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Chronic disease
P2-99 Time trends in first and subsequent hospitalisation for COPD in Scotland, 1991–2009
  1. M Gillies,
  2. J Lewsey,
  3. H Starkie,
  4. A Briggs,
  5. M Shepherd,
  6. K MacIntyre
  1. University of Glasgow, Glasgow, UK

Abstract

Introduction Chronic obstructive pulmonary disease (COPD) is a major cause of morbidity and mortality. Long-term trends describing the hospital burden of COPD are sparse.

Methods A retrospective cohort study using the Scottish Morbidity Record Scheme. First and subsequent hospitalisations for COPD in Scotland (1991–2009) were identified. Age standardised hospitalisation rates were calculated. Age and sex-specific trends in first and subsequent hospitalisation were modelled (Joinpoint regression).

Results There were 63 996 first hospitalisations for COPD (1991–2009). Over time the rate of first hospitalisation fell in men and remained stable in women >55 years old, but rose in both men and women 35–54 years old. In total 64 942 individuals contributed to 185 200 readmissions. Readmission rates increased in men aged 35–54 years and >75 years old. A trend towards falling readmission rates in men aged 55–74 years, in whom the burden of COPD is greatest, was observed. In women, rates of readmission increased in all age groups. However the rate of increase slowed in those aged 55–84 years in the latter period of the study.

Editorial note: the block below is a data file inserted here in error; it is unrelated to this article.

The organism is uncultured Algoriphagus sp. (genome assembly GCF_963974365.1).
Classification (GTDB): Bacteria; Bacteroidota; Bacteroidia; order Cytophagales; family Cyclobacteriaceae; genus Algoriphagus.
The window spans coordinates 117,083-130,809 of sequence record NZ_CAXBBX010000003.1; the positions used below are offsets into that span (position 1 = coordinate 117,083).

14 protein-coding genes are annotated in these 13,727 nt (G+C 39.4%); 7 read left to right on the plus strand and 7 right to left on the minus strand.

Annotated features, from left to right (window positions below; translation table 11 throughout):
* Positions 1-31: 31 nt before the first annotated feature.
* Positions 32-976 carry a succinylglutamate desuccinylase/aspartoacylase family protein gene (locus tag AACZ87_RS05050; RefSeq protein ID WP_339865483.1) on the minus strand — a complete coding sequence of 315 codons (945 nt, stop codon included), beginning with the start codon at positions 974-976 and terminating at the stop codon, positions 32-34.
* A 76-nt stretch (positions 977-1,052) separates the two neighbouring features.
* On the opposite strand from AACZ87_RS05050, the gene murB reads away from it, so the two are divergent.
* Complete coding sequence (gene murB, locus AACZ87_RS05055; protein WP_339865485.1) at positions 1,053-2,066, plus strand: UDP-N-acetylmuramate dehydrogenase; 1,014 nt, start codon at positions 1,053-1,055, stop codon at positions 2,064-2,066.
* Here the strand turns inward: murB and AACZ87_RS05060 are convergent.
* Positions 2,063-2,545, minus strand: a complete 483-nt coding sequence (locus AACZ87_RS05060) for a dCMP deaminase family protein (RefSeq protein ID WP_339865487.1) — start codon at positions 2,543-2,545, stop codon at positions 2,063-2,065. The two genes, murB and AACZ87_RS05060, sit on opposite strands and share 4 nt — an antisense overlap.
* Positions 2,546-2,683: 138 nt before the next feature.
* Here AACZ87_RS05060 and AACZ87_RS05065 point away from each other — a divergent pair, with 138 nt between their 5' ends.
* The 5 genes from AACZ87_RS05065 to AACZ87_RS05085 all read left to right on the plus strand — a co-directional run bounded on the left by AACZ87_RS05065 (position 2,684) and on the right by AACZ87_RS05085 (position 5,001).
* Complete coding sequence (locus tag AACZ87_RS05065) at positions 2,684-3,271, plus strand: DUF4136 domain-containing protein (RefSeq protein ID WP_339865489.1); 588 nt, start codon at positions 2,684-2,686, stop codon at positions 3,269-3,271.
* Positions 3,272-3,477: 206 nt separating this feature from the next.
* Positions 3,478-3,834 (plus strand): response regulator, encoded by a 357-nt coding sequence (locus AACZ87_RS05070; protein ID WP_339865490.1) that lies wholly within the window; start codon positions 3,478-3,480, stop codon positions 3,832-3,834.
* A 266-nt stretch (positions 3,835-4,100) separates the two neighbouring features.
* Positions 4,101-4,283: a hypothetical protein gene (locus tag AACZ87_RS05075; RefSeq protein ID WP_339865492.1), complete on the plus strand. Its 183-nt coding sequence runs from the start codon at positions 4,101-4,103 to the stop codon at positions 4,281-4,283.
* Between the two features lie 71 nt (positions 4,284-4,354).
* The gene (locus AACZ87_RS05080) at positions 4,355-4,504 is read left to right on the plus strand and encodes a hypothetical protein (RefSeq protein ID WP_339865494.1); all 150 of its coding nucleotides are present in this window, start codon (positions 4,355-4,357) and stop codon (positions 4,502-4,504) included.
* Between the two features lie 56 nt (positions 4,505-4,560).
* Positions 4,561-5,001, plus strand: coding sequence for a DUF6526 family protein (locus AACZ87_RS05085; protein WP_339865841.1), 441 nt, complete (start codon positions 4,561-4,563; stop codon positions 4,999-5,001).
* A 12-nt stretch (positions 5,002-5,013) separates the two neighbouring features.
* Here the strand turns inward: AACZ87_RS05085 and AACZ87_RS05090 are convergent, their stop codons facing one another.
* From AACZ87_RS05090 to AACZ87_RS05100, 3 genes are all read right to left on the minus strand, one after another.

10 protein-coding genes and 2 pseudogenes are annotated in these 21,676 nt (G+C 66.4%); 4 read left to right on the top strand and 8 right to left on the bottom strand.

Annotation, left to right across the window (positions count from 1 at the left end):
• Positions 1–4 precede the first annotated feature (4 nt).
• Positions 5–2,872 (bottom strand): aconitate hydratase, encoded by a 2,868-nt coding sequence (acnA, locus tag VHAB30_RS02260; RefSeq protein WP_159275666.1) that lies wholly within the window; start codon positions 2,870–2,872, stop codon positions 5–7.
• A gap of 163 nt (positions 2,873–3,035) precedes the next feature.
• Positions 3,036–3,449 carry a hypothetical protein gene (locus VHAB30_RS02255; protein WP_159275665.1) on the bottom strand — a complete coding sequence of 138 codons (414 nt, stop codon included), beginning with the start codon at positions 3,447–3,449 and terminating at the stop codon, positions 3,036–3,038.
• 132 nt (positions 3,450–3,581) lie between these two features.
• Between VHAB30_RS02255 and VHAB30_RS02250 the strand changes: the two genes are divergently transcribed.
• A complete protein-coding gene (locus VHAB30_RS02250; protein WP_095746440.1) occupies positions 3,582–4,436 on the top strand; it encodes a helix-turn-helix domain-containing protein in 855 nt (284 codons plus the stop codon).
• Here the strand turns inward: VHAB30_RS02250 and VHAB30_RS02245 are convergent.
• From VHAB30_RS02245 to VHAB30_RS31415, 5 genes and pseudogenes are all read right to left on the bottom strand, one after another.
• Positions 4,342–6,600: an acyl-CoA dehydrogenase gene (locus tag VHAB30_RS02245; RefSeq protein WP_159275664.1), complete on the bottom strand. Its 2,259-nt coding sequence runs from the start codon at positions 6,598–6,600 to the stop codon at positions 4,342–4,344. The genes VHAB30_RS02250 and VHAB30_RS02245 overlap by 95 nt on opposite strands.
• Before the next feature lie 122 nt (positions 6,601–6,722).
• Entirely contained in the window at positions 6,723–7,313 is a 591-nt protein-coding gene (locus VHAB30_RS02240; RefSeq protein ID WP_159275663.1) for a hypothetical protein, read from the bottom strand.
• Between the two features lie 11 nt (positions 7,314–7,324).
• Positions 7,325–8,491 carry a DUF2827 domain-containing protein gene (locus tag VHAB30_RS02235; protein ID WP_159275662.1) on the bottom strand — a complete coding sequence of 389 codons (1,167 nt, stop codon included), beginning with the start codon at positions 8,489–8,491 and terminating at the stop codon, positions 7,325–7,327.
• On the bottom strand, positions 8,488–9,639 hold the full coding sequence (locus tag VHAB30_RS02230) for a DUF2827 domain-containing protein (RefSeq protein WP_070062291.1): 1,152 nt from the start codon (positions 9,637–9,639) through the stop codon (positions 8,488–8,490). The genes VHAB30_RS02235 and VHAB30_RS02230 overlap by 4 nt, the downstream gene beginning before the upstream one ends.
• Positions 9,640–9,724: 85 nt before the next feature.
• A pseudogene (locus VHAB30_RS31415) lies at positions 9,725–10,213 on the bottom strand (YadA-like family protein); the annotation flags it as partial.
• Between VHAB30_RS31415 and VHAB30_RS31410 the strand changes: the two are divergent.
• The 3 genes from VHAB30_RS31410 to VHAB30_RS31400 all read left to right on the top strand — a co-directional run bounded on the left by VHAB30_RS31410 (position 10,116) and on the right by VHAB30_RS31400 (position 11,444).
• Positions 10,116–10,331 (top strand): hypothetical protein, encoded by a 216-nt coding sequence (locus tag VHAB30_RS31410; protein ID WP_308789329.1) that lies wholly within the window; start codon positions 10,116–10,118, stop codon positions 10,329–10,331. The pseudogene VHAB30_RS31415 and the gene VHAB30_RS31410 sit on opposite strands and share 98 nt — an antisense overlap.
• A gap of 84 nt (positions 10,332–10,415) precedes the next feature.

Conclusions The hospital burden of COPD is high and driven by readmissions. Our data suggest that the COPD epidemic may be approaching a peak. However, incident hospitalisation for COPD in men and women 35–54 years old are increasing and as survival following an incident COPD hospitalisation improves and the population ages, the absolute number of hospital admission for COPD will increase. Alternates (cost-effective) models to hospital care are urgently required to meet this demand.

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